To replace the revered Carroll, he decided to hire Lane Kiffin, a former offensive coordinator with Southern Cal during their dynasty years under Carroll. After leaving USC, he lasted all of twenty games as the head coach of the NFL’s Oakland Raiders before Raiders owner Al Davis famously fired him in a 45-minute-long press conference where Davis read, in its entirety, a letter he sent to Kiffin saying that he “conned” the organization, in addition to calling Kiffin “immature” and “destructive”. After one 7-6 season at the University of Tennessee, where Kiffin tried to single-handedly tried to wage a war against Urban Meyer, told Super Bowl Champion Wide Receiver Alshon Jeffery he’d be pumping gas if he went to South Carolina (he did) and caused rioting on the streets of Knoxville when he left for the USC position. Surely, he’d be worth the trouble, right? Well, his crowning achievement at USC was tanking the pre-season no.1 team to a 7-6 record, and, to put the cherry on top, his “offensive genius” only put up a whopping seven total points in their bowl game against a Georgia Tech defense that was so porous in the regular season that they were operating under an interim defensive coordinator for the last seven games of the year. Five games later, and he was fired on the tarmac after a loss against Arizona State in which his team allowed 62 points. Okay, now that they have a head start and AD Pat Haden has a few years under his belt, surely, they’d get this one right, right? Well, after striking out on Boise State head coach Chris Petersen and alienating beloved interim head coach Ed Orgeron, he settled on Steve “Seven-Win-Sark” Sarkisian (only for Petersen to replace him at a less prestigious job, but I digress), famous for being Kiffin’s co-coordinator during the now-distant Carroll years and maxing out at 7-6 while the head coach at the University of Washington. After going 9-4 in year one, Haden then fired him five games into year two, Haden fires him (after trying to cover his alcohol abuse up) due to his increasing issues with alcoholism, including him showing up drunk at a booster fundraiser. To replace him for the remaining season, Haden went with offensive coordinator and current head coach Clay Helton, who ends the campaign with a 5-4 record (Orgeron went 6-2), and despite this mediocre record, Haden inexplicably gives him a 5-year contract before promptly retiring, saddling new AD Lynn Swann (another inexperienced AD who happened to be a USC player) with a coach who wasn’t his. Flash forward to now, where Helton, after having sort-of successful seasons with superstar QB Sam Darnold (blowout road losses, including losing 49-14 at Notre Dame, as well as a Rose Bowl win only due to asinine Penn State play calling) USC stands at a crossroads it has never faced before.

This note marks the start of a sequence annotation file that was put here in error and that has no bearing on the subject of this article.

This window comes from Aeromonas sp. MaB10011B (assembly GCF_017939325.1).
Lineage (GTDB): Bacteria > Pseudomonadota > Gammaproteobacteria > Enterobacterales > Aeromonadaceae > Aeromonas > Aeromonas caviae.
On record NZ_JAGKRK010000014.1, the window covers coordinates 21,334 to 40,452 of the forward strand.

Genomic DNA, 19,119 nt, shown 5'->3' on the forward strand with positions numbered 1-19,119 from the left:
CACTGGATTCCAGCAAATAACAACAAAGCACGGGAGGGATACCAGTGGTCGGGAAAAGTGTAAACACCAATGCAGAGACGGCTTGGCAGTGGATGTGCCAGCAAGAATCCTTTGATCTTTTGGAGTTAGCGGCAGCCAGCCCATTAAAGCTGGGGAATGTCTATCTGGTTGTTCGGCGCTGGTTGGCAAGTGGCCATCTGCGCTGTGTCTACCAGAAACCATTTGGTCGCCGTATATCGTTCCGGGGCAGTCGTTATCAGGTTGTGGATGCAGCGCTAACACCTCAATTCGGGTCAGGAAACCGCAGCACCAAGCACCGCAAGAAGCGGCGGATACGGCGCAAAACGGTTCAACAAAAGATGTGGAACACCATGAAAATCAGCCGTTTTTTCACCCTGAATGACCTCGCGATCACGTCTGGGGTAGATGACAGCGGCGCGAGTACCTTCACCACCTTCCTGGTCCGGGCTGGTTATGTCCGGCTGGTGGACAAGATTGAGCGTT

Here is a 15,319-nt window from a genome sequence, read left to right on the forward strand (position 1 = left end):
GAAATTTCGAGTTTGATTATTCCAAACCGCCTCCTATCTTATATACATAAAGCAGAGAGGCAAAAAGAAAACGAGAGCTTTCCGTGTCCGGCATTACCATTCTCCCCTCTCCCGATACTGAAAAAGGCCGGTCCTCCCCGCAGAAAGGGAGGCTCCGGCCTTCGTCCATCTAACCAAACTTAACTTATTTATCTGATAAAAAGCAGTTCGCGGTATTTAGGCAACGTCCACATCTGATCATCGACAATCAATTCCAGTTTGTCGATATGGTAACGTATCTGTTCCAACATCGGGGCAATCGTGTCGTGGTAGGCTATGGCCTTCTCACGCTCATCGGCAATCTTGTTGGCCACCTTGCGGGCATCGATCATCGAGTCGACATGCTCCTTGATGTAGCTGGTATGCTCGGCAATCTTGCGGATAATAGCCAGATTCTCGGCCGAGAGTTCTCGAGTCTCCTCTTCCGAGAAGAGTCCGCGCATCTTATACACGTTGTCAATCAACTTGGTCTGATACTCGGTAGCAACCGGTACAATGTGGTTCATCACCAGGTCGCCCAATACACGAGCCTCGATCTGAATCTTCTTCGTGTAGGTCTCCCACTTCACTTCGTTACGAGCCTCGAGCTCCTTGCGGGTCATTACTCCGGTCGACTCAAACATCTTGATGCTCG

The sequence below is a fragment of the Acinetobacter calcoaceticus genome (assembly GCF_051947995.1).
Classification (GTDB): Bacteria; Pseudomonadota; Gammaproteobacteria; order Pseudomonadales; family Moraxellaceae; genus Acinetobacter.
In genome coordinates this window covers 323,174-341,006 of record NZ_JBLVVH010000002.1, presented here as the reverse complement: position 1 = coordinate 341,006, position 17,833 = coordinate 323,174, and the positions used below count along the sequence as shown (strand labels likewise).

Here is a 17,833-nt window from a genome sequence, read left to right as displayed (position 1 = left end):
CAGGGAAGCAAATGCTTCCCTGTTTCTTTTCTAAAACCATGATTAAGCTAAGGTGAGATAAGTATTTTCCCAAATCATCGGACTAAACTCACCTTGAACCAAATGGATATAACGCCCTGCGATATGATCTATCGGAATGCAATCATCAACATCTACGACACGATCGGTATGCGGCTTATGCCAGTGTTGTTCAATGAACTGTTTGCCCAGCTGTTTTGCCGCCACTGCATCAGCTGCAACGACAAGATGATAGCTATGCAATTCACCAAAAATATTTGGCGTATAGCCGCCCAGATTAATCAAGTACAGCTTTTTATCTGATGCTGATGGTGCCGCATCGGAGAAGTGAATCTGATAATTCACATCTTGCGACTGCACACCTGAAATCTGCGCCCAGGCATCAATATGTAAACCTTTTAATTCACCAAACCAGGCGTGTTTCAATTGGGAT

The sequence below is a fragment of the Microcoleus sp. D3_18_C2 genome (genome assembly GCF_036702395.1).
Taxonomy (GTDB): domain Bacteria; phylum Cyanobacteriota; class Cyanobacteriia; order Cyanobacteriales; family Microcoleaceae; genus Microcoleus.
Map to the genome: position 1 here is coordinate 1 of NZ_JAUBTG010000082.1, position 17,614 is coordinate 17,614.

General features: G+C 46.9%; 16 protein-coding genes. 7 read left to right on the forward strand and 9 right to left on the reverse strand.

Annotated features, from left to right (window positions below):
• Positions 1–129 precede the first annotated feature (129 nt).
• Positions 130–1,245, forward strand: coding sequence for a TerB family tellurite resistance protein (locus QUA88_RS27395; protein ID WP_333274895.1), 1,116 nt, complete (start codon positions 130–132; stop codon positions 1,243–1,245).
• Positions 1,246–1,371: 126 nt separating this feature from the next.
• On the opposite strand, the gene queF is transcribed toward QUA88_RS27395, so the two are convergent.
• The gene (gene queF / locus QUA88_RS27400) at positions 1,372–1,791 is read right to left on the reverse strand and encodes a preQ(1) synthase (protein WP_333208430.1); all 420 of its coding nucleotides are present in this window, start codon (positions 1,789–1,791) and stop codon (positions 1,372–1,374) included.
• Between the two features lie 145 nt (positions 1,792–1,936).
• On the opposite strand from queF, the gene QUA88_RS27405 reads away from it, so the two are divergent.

And just to top this off a bit, here is a tweet from Bill Connelly that will force a grin out of you: